A small buyer placing orders with Chinese Suppliers: contracts, travel, and other issues

I learned tons from your AnotherChinaBlog.com so far, so thanks a lot for that. Here are some questions.  When I place the order with the supplier, do I bring in my own contract? Do I have to go to a lawyer to write one for me? Or will the supplier come in with a contract in which everything we discussed is written down? And how does ‘signing the contract’ work when one cannot actually go to China? I will head over to China for the first purchase, but I am afraid I won’t be able to do that with regular purchases.  Any info on how these issues are normally being handled is very welcome.

I am only a small buyer (first order approx. 3000 euro), so I hope you can advise me on the best solution that makes sense for my budget.


Hi Ally,

Thanks for your kind words about my blog. The corporate sponsors found at http://chinasourcinginfo.org/endorsed-service-providers/ cover my costs to travel around hosting conferences and writing for the CSIC, so if you like the blog and need any support, please keep those companies in mind. Your support of those companies helps keep the CSIC educational materials free of charge.

Now get ready for a long reply to your questions. In order to do justice to the issues you have raised I need to first give you and other readers some background. I think you will find this extra information of value and worth a bit more reading.

Big enough to go direct to China?

Before we start, note that I wrote the blog post “Too small to go factory direct?” a while ago to offer some thoughts on how to determine if a project is right for a factory direct relationship. That article may be of interest to you. But for the sake of answering your question, let’s assume that your project has enough potential to make the effort and expense to develop a China supply chain (factory direct or via a trading company) worthwhile.

PO vs Contract vs T&C

The simple act of even using a purchase order (PO) is a major step in the right direction. You would be amazed at the number of new buyers who place an order via e-mail or phone call without any supporting documents. You probably will not be amazed to learn that the failure rate on projects with no PO is significantly higher than with projects that the employee has a proper PO. The reason a Purchase Order is so valuable is because “if you are not crystal clear about what you want with Chinese suppliers, you will get exactly what you didn’t expect.”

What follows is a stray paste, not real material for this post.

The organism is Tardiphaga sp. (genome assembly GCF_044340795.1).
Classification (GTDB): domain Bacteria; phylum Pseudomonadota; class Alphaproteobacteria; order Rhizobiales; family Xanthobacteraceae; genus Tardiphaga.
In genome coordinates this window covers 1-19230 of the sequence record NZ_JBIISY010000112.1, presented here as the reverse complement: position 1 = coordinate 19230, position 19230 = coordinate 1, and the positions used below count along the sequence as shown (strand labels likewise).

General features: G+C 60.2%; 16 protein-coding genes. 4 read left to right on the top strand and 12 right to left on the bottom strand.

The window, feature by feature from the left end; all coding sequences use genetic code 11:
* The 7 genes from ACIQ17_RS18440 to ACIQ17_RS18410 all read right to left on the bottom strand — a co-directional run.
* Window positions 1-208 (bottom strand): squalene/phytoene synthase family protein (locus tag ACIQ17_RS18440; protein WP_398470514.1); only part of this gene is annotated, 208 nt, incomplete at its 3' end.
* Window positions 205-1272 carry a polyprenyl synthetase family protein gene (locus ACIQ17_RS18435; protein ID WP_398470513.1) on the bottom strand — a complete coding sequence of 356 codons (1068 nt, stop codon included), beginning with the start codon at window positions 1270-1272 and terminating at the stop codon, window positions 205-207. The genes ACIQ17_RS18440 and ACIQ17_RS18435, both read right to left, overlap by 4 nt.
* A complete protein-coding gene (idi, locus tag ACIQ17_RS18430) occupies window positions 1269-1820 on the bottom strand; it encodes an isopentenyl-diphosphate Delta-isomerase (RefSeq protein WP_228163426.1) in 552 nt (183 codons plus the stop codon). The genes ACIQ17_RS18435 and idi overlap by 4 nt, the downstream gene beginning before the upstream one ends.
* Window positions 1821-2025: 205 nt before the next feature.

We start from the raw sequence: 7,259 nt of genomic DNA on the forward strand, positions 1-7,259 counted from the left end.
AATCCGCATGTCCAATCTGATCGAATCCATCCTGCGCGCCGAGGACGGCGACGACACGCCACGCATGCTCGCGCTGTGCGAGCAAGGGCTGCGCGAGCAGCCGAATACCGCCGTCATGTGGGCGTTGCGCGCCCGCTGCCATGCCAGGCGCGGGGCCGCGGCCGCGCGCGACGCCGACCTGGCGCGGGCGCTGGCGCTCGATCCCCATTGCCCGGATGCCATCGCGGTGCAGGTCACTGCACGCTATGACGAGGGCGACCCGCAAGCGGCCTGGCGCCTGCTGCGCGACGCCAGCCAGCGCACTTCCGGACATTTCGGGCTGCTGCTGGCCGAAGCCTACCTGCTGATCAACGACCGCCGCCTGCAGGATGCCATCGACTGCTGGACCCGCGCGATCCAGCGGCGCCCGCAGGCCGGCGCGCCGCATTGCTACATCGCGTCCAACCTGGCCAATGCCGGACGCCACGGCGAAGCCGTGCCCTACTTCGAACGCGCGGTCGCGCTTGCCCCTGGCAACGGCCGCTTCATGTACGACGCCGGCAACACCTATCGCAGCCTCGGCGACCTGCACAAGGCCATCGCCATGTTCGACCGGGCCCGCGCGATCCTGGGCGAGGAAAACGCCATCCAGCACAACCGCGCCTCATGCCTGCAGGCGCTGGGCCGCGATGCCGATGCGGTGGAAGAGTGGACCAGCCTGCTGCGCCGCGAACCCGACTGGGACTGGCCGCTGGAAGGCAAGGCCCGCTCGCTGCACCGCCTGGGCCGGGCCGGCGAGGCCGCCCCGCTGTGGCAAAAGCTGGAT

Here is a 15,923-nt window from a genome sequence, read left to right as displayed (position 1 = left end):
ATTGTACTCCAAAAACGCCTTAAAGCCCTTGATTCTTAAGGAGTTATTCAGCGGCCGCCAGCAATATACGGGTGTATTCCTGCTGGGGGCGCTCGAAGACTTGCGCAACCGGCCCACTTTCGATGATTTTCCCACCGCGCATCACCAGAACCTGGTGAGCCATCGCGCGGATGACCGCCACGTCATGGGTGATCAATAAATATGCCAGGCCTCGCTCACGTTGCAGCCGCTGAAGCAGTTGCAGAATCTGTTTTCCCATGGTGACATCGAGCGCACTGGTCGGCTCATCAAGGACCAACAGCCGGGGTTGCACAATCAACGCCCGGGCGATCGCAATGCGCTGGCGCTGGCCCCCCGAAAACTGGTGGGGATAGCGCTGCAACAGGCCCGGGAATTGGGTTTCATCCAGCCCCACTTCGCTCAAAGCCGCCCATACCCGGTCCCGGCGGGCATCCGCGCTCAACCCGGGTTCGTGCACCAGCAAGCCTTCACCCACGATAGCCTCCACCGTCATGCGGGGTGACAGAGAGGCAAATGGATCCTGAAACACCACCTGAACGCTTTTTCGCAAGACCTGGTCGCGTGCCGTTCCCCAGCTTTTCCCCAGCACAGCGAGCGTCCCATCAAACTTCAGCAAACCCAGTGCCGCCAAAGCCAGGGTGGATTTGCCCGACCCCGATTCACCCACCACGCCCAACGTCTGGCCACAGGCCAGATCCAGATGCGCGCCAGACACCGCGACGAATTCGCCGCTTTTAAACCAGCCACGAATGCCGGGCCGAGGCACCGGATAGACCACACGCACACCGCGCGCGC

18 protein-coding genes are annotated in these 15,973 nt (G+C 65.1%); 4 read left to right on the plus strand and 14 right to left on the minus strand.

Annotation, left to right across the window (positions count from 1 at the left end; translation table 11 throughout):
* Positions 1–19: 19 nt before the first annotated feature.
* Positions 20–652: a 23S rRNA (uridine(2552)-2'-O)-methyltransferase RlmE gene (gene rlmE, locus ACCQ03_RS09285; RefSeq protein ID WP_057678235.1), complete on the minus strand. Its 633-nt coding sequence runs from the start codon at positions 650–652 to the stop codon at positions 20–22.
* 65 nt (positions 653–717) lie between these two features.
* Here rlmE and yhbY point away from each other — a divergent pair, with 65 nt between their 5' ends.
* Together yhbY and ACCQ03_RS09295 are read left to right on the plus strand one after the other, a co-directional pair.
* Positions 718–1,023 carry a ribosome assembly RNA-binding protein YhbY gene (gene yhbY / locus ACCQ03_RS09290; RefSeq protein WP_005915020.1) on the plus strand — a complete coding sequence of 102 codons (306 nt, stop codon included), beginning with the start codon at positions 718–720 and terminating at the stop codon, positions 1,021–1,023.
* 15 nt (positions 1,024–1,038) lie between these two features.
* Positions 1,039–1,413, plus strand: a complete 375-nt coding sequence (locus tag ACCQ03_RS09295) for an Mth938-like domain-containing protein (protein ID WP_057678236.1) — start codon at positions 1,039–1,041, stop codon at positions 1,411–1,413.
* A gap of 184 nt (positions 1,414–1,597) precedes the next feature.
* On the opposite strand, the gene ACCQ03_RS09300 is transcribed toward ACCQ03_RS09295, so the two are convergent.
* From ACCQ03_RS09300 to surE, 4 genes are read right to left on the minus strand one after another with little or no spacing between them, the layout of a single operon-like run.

A Purchase Order is defined as a commercial document issued by a buyer to a seller, indicating types, quantities, and agreed prices for products or services the seller will provide to the buyer. Sending a Purchase Order to a supplier constitutes a legal offer to buy products or services. Acceptance of a Purchase Order by a seller forms a one-off contract between the buyer and seller, so no contract exists until the Purchase Order is accepted.  (Dobler, Donald W; Burt, David N (1996). Purchasing and Supply Management, Text and Cases (Sixth Edition ed.). Singapore: McGraw-Hill. pp. 70. )

Because of the mature legal system most businesses enjoy back in their home countries, a PO has implied warranty and product quality expectations that are often not stated explicitly in a domestic Purchase Order.

When it comes to PO’s with China based suppliers, it is essential to get every detail (no matter how seemingly minuscule the detail might be)  in print because the safety net of a legal system that protects the buyer as found in the West, simply does not exist in China. For example, delivery dates, warranty terms, material specs may not be stated in all domestic PO’s, but they should be specified in a China PO.

Notice in the definition above that the Purchase Order is referred to as a type of contract. That is an excellent frame of mind to have.  The PO is not just a commitment to buy something, but rather it should be viewed as a very serious, contractual document which will define the relationship as a whole between the two parties.  Many large firms back in the West have a set “terms and conditions” template which can be dozens of pages of small-print legal wording about the relationship. This long “T & C” form as it is casually called, often includes not only the warranty expectations but also important clauses about non-disclosure and non-compete.  Because the document is so long, most buyers simply have the T & C signed once by the supplier as a blanket document covering all future PO’s to that given supplier. But this strategy has 2 major faults:

1)    The false assumption of Western lawyers who draft these (sometimes) absurdly long and incomprehensible (for us common folk) T & Cs is that getting a signature on a “water tight” document by Western Standards provides coverage for the buy side in China.  Especially for the small and medium sized buyers, by the time the battle reaches the court the buy side has missed orders, lost revenue and now needs to cover the costs of a court case. Even if the buy side wins, enforcement and actual recovery of damages in China is very rare.  If you are dealing with a small sized supplier, I have seen cases where they simply declare bankruptcy to avoid paying the damages and even have the audacity to open up a “new factory” under a new name in the same building with same staff a few weeks after the court case.  So relying solely on the legal system in China for protection is a dangerous strategy.